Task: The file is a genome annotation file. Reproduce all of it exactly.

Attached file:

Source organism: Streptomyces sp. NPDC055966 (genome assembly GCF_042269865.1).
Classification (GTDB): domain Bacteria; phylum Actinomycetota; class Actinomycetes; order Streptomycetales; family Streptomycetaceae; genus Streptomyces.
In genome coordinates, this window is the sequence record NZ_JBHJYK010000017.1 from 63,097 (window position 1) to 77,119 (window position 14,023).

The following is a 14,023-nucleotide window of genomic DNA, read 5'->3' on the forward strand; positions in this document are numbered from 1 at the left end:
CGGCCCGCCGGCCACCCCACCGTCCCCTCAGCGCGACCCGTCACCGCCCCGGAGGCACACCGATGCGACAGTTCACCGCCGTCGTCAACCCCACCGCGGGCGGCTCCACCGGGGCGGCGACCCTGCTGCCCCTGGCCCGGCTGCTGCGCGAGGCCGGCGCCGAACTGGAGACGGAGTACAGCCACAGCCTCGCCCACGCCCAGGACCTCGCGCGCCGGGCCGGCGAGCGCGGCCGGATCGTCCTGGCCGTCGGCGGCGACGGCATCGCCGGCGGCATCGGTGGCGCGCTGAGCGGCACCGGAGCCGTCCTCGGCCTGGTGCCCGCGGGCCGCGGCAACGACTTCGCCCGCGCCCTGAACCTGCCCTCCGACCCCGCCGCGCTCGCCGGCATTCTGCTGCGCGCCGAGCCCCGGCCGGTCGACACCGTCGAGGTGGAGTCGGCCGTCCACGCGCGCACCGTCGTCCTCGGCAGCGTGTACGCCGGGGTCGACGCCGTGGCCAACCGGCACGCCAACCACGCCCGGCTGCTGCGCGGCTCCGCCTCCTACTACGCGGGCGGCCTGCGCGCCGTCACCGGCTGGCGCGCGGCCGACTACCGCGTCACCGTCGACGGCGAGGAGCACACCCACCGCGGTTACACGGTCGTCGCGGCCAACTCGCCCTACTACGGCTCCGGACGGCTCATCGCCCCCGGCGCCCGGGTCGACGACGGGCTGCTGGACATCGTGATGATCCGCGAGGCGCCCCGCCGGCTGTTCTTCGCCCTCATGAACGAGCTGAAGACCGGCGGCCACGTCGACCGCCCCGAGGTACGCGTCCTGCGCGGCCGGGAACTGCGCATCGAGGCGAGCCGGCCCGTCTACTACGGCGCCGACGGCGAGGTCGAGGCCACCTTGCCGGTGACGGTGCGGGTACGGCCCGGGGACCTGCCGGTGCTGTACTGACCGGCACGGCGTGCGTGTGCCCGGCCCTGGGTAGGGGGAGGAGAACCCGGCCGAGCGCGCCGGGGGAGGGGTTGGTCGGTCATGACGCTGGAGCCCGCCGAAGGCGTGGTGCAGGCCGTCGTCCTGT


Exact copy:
Source organism: Streptomyces sp. NPDC055966 (genome assembly GCF_042269865.1).
Classification (GTDB): domain Bacteria; phylum Actinomycetota; class Actinomycetes; order Streptomycetales; family Streptomycetaceae; genus Streptomyces.
In genome coordinates, this window is the sequence record NZ_JBHJYK010000017.1 from 63,097 (window position 1) to 77,119 (window position 14,023).

The following is a 14,023-nucleotide window of genomic DNA, read 5'->3' on the forward strand; positions in this document are numbered from 1 at the left end:
CGGCCCGCCGGCCACCCCACCGTCCCCTCAGCGCGACCCGTCACCGCCCCGGAGGCACACCGATGCGACAGTTCACCGCCGTCGTCAACCCCACCGCGGGCGGCTCCACCGGGGCGGCGACCCTGCTGCCCCTGGCCCGGCTGCTGCGCGAGGCCGGCGCCGAACTGGAGACGGAGTACAGCCACAGCCTCGCCCACGCCCAGGACCTCGCGCGCCGGGCCGGCGAGCGCGGCCGGATCGTCCTGGCCGTCGGCGGCGACGGCATCGCCGGCGGCATCGGTGGCGCGCTGAGCGGCACCGGAGCCGTCCTCGGCCTGGTGCCCGCGGGCCGCGGCAACGACTTCGCCCGCGCCCTGAACCTGCCCTCCGACCCCGCCGCGCTCGCCGGCATTCTGCTGCGCGCCGAGCCCCGGCCGGTCGACACCGTCGAGGTGGAGTCGGCCGTCCACGCGCGCACCGTCGTCCTCGGCAGCGTGTACGCCGGGGTCGACGCCGTGGCCAACCGGCACGCCAACCACGCCCGGCTGCTGCGCGGCTCCGCCTCCTACTACGCGGGCGGCCTGCGCGCCGTCACCGGCTGGCGCGCGGCCGACTACCGCGTCACCGTCGACGGCGAGGAGCACACCCACCGCGGTTACACGGTCGTCGCGGCCAACTCGCCCTACTACGGCTCCGGACGGCTCATCGCCCCCGGCGCCCGGGTCGACGACGGGCTGCTGGACATCGTGATGATCCGCGAGGCGCCCCGCCGGCTGTTCTTCGCCCTCATGAACGAGCTGAAGACCGGCGGCCACGTCGACCGCCCCGAGGTACGCGTCCTGCGCGGCCGGGAACTGCGCATCGAGGCGAGCCGGCCCGTCTACTACGGCGCCGACGGCGAGGTCGAGGCCACCTTGCCGGTGACGGTGCGGGTACGGCCCGGGGACCTGCCGGTGCTGTACTGACCGGCACGGCGTGCGTGTGCCCGGCCCTGGGTAGGGGGAGGAGAACCCGGCCGAGCGCGCCGGGGGAGGGGTTGGTCGGTCATGACGCTGGAGCCCGCCGAAGGCGTGGTGCAGGCCGTCGTCCTGT